08:00-09:00 Ward Rounds
09:00-pm Elective Surgery
07:30-09:00 Resident Presentation Conference
09:00-11:00 Grand Rounds—this is a major teaching rounds at the bedside with students presenting the cases and being grilled by the faculty. Everyone is dressed in white coats and standing at attention. All business work is conducted in English but social discussions occur in KiSwahili--this is the way bedside teaching used to be.
08:00-09:00 Ward Rounds
09:00-pm Elective Surgery
In my next report I will submit a detailed list of the Department of Surgery personnel with contact information. As a brief overview, the Surgery Department is divided between the University surgeons and the Muhumbili National Hospital Surgeons. They all work together but as you can imagine, there are the usual political intrigues that are present in every University Department (of course we don’t have any of those problems at UCSF!). There are several young faculty members. Residency here is only 2 years. They are highly intelligent and highly motivated. Their enthusiasm for learning is both uplifting and infectious. They have an excellent fund of knowledge but their surgical repertoire and technique are limited. I showed up on Monday morning and immediately after the morning meeting they asked me to demonstrate a thyroidectomy in a patients with a large vascular goiter due to Graves Disease. I was amused as I thought they were pitching me (the new guy from San Francisco) a challenging case to see what kind of trouble I got into). Jessica spoke to them in KiSwahili afterwards and apparently no, they just wanted to see how to do a thyroidectomy. It was the first time that they had seen the recurrent laryngeal nerve. They usually just cut through the thyroid and not expose the nerve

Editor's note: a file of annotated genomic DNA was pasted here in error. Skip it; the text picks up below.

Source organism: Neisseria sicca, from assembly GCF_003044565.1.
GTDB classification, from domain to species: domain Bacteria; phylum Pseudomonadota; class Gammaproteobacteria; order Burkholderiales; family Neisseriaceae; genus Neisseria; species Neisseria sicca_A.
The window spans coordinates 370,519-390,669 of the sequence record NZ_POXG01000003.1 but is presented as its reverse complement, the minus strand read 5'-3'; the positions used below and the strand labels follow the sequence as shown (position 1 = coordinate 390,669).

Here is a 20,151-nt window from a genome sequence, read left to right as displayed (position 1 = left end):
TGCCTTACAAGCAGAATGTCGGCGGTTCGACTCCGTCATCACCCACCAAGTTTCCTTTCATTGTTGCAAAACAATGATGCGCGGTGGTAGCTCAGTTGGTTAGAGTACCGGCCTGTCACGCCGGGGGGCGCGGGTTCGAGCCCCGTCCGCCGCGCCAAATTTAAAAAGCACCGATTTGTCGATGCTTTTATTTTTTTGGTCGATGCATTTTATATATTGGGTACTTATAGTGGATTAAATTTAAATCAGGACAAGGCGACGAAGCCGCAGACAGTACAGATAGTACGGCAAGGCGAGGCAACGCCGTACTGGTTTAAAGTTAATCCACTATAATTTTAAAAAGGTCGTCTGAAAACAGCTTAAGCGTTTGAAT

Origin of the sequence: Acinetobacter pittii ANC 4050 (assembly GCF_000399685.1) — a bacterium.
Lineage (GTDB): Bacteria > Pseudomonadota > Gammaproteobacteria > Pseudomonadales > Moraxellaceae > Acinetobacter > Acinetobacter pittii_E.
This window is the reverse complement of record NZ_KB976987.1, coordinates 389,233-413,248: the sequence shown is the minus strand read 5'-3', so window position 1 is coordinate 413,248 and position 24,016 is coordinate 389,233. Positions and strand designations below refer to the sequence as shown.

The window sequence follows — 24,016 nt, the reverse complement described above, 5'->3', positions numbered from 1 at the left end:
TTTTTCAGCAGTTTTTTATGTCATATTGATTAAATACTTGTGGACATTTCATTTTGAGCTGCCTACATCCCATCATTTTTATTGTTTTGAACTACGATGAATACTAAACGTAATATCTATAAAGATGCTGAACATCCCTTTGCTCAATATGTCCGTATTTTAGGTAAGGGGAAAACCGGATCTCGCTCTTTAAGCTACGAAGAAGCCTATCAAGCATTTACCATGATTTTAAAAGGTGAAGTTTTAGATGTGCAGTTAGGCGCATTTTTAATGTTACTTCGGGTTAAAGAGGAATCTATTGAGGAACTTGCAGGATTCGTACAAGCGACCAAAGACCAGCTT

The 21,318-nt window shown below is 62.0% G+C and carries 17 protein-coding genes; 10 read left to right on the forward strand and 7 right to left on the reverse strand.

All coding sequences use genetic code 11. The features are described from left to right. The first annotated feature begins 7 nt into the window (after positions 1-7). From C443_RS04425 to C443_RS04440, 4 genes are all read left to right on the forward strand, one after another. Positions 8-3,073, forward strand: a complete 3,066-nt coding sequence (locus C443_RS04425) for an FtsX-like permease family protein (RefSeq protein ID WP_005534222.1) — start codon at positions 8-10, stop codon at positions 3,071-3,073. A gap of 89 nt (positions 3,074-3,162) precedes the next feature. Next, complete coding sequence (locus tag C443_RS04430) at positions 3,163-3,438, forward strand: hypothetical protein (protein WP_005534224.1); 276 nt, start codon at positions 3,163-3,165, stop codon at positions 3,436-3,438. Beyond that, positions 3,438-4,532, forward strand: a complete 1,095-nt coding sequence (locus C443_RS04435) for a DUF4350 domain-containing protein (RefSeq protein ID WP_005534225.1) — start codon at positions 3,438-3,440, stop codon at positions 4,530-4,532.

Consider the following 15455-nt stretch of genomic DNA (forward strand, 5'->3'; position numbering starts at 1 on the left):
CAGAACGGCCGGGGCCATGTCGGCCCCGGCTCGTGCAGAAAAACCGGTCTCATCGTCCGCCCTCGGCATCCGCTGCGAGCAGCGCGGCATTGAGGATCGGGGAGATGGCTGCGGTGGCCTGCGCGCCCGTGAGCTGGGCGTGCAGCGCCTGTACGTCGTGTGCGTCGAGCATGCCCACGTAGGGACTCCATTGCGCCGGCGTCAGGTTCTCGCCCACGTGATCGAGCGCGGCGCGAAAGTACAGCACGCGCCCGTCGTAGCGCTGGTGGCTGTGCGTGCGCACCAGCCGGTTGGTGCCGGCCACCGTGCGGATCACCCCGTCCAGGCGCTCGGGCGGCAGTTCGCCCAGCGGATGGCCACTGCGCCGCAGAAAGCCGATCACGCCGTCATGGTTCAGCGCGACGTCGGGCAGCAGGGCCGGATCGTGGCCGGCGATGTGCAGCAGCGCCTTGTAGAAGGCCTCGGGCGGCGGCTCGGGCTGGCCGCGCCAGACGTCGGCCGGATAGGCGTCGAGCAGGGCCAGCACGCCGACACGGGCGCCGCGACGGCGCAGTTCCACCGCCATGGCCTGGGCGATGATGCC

(which is not a bad way to do it given the circumstances as they say they have few complications). Immediately after the thyroid, a young surgeon from Firm 2 asked if I would help him do a modified radical mastectomy. I helped his resident do and en-bloc mastectomy and axillary dissection removing all the nodes in a fascial envelope. They had never seen anything like this before and had never seen the intercostobrachial, long thoracic and thoracodorsal nerves in a clean axillary bed. All of their patients present late with bulky nodal disease in the axilla. I suspect they berry pick a couple of the biggest nodes in the axilla and go home as they were very concerned about dissecting out the axillary vein. At any rate, they were very appreciative and have since asked me to help with another modified radical mastectomy.
So in summary, we have been very well received by the students, residents and faculty and as far as I can tell there is no interpersonal tension or resentment caused by my presence. In fact, they have solicited my advice on many cases and followed it every time (hopefully for the patient’s benefit). On the other hand, I have modified my practice to a certain extent to make sure that both my operations and my advice did not violate their “comfort zone”. They know much more about their patients’ response to surgery and their diseases than I do right now. I am teaching basic surgical principles but following their lead otherwise.
Pre and Post Operative Care: